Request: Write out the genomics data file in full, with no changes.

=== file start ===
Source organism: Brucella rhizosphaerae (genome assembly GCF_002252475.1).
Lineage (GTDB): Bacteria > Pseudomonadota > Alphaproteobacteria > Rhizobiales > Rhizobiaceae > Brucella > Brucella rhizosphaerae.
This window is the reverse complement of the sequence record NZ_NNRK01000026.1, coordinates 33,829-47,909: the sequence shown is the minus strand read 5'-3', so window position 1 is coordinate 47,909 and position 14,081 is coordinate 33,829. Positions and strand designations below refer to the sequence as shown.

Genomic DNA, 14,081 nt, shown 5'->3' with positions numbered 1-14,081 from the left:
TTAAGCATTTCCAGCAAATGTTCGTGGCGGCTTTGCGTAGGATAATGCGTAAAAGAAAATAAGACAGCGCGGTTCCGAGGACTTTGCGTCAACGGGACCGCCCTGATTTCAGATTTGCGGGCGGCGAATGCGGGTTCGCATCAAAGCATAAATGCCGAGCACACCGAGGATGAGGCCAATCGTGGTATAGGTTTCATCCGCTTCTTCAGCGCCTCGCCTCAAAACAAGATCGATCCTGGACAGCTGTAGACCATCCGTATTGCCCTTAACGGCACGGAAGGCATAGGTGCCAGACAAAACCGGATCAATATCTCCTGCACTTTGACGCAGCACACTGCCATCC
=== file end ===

Source organism: Brucella rhizosphaerae (genome assembly GCF_002252475.1).
Lineage (GTDB): Bacteria > Pseudomonadota > Alphaproteobacteria > Rhizobiales > Rhizobiaceae > Brucella > Brucella rhizosphaerae.
This window is the reverse complement of the sequence record NZ_NNRK01000026.1, coordinates 33,829-47,909: the sequence shown is the minus strand read 5'-3', so window position 1 is coordinate 47,909 and position 14,081 is coordinate 33,829. Positions and strand designations below refer to the sequence as shown.

Genomic DNA, 14,081 nt, shown 5'->3' with positions numbered 1-14,081 from the left:
TTAAGCATTTCCAGCAAATGTTCGTGGCGGCTTTGCGTAGGATAATGCGTAAAAGAAAATAAGACAGCGCGGTTCCGAGGACTTTGCGTCAACGGGACCGCCCTGATTTCAGATTTGCGGGCGGCGAATGCGGGTTCGCATCAAAGCATAAATGCCGAGCACACCGAGGATGAGGCCAATCGTGGTATAGGTTTCATCCGCTTCTTCAGCGCCTCGCCTCAAAACAAGATCGATCCTGGACAGCTGTAGACCATCCGTATTGCCCTTAACGGCACGGAAGGCATAGGTGCCAGACAAAACCGGATCAATATCTCCTGCACTTTGACGCAGCACACTGCCATCC